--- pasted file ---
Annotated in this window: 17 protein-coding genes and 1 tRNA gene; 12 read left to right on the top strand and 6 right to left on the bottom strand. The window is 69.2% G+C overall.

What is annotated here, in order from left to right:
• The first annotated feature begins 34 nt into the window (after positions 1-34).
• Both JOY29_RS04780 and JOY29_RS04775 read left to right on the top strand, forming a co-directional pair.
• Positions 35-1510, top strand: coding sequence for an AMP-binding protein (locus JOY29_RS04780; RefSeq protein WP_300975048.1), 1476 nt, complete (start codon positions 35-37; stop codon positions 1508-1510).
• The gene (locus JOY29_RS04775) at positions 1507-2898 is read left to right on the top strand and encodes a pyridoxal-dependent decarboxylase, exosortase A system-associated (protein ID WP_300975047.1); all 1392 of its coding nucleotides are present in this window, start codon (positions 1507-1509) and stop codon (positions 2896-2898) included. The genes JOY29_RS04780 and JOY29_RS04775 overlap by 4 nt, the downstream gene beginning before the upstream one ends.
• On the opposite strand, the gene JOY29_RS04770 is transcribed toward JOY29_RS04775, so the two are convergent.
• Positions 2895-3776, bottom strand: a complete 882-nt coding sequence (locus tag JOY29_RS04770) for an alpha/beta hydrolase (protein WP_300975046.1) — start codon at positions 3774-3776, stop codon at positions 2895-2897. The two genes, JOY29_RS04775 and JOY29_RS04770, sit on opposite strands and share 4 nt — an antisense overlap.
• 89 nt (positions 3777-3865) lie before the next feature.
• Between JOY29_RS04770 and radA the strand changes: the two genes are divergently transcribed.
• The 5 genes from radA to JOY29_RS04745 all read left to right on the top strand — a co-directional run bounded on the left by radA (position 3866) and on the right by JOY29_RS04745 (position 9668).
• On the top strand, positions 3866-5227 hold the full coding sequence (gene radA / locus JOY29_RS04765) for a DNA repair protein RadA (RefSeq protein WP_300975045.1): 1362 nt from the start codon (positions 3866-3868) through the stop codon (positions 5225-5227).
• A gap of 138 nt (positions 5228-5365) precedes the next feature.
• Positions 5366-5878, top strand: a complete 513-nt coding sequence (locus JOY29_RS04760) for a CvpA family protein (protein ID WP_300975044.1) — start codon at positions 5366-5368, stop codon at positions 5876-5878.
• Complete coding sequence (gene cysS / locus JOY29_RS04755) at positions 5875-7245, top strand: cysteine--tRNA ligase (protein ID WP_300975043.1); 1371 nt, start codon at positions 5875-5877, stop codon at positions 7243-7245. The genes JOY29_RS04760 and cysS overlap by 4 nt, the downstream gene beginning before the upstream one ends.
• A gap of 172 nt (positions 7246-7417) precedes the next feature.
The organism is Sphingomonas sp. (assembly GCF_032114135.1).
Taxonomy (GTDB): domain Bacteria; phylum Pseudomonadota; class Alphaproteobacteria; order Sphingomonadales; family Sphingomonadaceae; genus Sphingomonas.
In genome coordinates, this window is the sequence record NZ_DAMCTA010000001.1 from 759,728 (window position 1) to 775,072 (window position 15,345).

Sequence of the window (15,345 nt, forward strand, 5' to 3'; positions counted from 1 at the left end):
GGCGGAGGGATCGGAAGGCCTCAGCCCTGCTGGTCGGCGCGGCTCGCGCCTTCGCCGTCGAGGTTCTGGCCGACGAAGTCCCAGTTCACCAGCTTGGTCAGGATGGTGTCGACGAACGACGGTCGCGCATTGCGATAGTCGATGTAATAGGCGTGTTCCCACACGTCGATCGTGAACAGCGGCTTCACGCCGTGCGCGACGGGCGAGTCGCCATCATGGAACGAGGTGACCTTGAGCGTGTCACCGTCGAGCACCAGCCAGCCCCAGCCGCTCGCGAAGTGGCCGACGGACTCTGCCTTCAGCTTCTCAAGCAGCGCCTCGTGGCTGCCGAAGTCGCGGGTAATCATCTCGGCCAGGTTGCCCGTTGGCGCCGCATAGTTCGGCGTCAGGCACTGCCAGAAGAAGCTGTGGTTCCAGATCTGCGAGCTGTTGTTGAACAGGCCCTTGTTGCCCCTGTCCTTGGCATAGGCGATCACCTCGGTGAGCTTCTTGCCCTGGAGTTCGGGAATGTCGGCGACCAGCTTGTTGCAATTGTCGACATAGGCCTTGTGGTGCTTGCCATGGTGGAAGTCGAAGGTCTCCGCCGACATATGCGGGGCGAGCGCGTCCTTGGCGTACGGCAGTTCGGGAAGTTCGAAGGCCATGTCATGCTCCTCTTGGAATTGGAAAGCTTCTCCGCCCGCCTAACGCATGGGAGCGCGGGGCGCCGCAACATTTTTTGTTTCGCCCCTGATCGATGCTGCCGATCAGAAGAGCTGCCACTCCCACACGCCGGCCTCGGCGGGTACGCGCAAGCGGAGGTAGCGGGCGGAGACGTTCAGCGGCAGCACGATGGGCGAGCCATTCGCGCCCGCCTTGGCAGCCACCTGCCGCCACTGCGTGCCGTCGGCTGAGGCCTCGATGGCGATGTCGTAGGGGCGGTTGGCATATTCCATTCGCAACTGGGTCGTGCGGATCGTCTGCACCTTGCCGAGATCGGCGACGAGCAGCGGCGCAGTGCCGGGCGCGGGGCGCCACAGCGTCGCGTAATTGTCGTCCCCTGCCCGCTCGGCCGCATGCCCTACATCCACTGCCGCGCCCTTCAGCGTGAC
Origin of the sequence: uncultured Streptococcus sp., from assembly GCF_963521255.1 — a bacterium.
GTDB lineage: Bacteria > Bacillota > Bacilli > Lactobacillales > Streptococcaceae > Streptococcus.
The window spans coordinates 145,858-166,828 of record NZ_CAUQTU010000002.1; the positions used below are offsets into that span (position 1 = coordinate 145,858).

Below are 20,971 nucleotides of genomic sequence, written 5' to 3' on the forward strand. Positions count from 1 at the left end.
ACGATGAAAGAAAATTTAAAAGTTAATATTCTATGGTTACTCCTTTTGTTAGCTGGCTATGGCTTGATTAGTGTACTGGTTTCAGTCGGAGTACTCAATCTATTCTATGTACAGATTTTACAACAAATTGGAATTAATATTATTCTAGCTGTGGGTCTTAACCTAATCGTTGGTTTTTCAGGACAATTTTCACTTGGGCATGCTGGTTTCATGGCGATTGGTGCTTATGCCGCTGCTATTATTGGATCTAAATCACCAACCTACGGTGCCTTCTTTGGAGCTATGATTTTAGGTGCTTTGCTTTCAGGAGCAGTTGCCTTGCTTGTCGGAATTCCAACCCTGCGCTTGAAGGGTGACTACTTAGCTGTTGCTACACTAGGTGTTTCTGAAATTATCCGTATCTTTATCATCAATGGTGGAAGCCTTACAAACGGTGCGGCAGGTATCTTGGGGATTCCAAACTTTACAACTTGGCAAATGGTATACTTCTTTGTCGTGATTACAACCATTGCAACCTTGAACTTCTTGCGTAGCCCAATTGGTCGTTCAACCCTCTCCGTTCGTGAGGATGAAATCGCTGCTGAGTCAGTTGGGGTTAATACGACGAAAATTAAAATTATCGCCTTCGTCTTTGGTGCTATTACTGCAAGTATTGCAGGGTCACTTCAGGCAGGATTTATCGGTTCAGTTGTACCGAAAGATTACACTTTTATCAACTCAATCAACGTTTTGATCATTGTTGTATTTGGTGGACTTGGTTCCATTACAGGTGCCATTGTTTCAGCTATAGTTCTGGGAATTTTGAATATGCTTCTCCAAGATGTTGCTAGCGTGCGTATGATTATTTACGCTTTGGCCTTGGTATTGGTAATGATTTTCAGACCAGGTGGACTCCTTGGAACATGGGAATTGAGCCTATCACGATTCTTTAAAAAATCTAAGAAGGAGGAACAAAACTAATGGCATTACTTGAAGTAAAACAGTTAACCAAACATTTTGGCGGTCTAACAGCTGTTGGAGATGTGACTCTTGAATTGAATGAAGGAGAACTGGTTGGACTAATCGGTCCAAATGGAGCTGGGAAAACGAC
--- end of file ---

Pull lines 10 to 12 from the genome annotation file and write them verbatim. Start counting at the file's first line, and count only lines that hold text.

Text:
• Between JOY29_RS04770 and radA the strand changes: the two genes are divergently transcribed.
• The 5 genes from radA to JOY29_RS04745 all read left to right on the top strand — a co-directional run bounded on the left by radA (position 3866) and on the right by JOY29_RS04745 (position 9668).
• On the top strand, positions 3866-5227 hold the full coding sequence (gene radA / locus JOY29_RS04765) for a DNA repair protein RadA (RefSeq protein WP_300975045.1): 1362 nt from the start codon (positions 3866-3868) through the stop codon (positions 5225-5227).